Introduction to Sarajevo: Mosques, Markets and Free Time
Bosnia & Herzegovina
- City Hall: Shortly after leaving a reception inside this elaborate, vaulted municipal center, Archduke Franz Ferdinand of Austria was shot dead by a Serbian freedom fighter, setting off World War I.
- Gazi Husrev Bey's Mosque: Built in 1532, the first mosque in the world to get electric lights features elegant designs with marble pillars, arched windows, and a 52-foot dome.
- Free time: Cross one of the city's many bridges over the Miljacka River, buy handmade crafts at the central bazaar, or get a jolt from strong Bosnian coffee at a cozy cafe.
About This Sarajevo Tour
By all accounts, Gazi Husrev Bey was one of Ottoman society's privileged elite. The son of a royal governor and a Turkish princess, Husrev Bey went on to have a successful military career, earning great wealth and the respect of the legendary sultan known as Suleiman the Magnificent.
Like a Middle Ages Bill Gates, Gazi Husrev Bey believed that his station in life came with a philanthropic obligation. In the 1530s he announced a series of waqfs – Islamic charitable endowments – for the benefit of the city. His generosity kicked the growth of Sarajevo into high gear.
A key element of its growth was Husrev Bey's 1551 Morica Han, an Ottoman municipal inn built as part of the waqf to attract travelers to the city. It's now the oldest remaining such structure in the city, offering a tranquil outdoor courtyard for conversation and coffee. Husrev Bey also funded religious schools, fountains, and soup kitchens for the needy.
But the crown jewel of his donations is the elegant mosque that bears his name. The pale brick exterior, topped by a set of azure domes and a towering cylindrical minaret, remains one of the region's best examples of Ottoman architecture.
In the testament he wrote to announce his waqf, Husrev Bey wrote: "The best of the good deeds is charity, and the most exalted act of charity is that which lasts forever." As it nears its sixth century in Sarajevo, this particular waqf has a good start.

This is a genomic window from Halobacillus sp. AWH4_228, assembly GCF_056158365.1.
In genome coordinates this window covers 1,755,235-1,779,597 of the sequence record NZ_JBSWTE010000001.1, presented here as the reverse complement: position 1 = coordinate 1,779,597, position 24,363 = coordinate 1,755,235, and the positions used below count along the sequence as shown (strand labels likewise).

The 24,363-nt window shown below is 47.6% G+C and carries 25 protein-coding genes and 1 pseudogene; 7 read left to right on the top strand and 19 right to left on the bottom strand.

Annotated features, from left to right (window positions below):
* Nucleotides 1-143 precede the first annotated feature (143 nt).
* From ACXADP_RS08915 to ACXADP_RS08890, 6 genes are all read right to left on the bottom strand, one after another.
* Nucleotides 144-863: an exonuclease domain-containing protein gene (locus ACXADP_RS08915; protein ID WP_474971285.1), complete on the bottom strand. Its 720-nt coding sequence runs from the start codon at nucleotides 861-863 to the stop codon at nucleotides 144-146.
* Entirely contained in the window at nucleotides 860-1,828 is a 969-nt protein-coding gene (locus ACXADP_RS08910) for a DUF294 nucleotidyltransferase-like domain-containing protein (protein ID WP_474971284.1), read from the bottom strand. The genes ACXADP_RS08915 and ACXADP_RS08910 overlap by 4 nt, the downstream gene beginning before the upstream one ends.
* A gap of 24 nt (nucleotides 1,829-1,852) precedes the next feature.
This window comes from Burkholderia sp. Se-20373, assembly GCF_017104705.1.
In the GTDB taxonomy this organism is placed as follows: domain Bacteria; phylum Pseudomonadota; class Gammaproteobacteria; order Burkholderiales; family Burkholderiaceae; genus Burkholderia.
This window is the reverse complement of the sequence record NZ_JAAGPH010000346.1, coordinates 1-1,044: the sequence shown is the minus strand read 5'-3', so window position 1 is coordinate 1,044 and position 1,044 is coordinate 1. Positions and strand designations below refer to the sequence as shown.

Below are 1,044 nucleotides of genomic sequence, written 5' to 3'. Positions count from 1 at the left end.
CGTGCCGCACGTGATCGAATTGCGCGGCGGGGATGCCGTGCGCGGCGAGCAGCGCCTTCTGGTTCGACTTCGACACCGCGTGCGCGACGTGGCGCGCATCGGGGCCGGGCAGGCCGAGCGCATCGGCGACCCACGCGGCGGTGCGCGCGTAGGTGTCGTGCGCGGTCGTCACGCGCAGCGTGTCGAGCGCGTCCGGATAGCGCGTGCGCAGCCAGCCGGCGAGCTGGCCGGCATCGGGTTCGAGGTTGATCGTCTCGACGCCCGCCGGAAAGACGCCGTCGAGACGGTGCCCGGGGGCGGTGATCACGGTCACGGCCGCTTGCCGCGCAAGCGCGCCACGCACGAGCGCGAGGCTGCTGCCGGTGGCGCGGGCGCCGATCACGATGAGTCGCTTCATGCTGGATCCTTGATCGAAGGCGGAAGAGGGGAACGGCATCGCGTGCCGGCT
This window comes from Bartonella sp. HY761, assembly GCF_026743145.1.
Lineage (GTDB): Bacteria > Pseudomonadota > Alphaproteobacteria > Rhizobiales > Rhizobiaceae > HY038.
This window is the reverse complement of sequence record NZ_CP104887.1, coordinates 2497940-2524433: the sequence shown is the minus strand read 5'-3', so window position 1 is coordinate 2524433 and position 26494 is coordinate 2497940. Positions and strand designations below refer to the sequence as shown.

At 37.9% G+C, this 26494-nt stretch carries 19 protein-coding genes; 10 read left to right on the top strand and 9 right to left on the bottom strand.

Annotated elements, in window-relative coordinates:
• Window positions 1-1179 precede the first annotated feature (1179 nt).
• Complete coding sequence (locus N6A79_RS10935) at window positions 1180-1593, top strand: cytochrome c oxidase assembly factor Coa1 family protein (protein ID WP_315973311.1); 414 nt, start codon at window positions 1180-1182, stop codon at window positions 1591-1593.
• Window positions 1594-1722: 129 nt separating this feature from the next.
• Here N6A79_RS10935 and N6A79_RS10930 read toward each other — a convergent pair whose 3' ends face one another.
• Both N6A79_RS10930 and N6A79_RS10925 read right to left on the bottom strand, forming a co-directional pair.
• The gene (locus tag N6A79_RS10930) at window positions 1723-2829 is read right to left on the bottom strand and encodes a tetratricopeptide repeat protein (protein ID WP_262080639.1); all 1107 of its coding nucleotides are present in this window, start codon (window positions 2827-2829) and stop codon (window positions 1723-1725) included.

Rest in Pieces
Gazi Husrev Bey was a large man. When he died battling Christian rebels in present-day Montenegro, legend has it that his men couldn't carry him back to Sarajevo, so they removed his intestines and buried them on a small hill. You'll see his tomb at his mosque in Old Town, where the rest of him is said to be buried.
Please make your way to the front of Sarajevo City Hall: Obala Kulina bana 1, 71000 Sarajevo. Look for our GoBe Representative with our logo sign.
In need of retail therapy? Your guide can advise you where to go in search of that "must have" souvenir to take home. Be sure to have some local currency and a backpack for all your great buys.
This is a walking tour. Plan to stand or walk for the entire duration. If your mobility is limited, this tour may be too challenging for you to enjoy and maintain the pace of the group.
Walking Tour, Cultural,
English, Spanish, Italian, French, German
Tour Participation Requirements
This experience is rated moderate. Full participation may require extended periods of walking over even and uneven surfaces, steep terrain and/or water activity in a slight current. There may be steps, inclines, cobblestone surfaces, and extended periods of standing. Participants with physical limitations should take this into account.
Suitable for all ages.
Full refunds issued for cancellations made 7 full days prior to the date and time of requested services. Cancellations made within the 7-day and 72-hour window will receive a 50% refund of purchase total. Purchases are non-refundable inside of 72 hours.
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